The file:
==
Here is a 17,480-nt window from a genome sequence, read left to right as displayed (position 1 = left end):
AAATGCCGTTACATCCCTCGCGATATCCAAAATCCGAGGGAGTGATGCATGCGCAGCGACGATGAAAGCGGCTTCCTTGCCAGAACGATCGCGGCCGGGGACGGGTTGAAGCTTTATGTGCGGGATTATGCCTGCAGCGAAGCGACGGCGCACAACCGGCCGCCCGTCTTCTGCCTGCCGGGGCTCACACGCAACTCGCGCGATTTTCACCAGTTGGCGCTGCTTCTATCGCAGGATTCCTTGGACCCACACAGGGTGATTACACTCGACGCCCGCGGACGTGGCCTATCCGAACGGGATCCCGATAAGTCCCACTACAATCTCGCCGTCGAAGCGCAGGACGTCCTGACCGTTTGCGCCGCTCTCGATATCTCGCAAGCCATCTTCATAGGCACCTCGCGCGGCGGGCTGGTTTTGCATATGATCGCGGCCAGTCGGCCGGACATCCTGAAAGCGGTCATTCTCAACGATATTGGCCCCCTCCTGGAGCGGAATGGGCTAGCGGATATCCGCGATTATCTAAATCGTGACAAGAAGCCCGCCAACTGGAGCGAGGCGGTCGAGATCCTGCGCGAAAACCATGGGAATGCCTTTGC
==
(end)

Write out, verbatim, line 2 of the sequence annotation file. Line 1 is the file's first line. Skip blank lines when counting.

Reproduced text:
AAATGCCGTTACATCCCTCGCGATATCCAAAATCCGAGGGAGTGATGCATGCGCAGCGACGATGAAAGCGGCTTCCTTGCCAGAACGATCGCGGCCGGGGACGGGTTGAAGCTTTATGTGCGGGATTATGCCTGCAGCGAAGCGACGGCGCACAACCGGCCGCCCGTCTTCTGCCTGCCGGGGCTCACACGCAACTCGCGCGATTTTCACCAGTTGGCGCTGCTTCTATCGCAGGATTCCTTGGACCCACACAGGGTGATTACACTCGACGCCCGCGGACGTGGCCTATCCGAACGGGATCCCGATAAGTCCCACTACAATCTCGCCGTCGAAGCGCAGGACGTCCTGACCGTTTGCGCCGCTCTCGATATCTCGCAAGCCATCTTCATAGGCACCTCGCGCGGCGGGCTGGTTTTGCATATGATCGCGGCCAGTCGGCCGGACATCCTGAAAGCGGTCATTCTCAACGATATTGGCCCCCTCCTGGAGCGGAATGGGCTAGCGGATATCCGCGATTATCTAAATCGTGACAAGAAGCCCGCCAACTGGAGCGAGGCGGTCGAGATCCTGCGCGAAAACCATGGGAATGCCTTTGC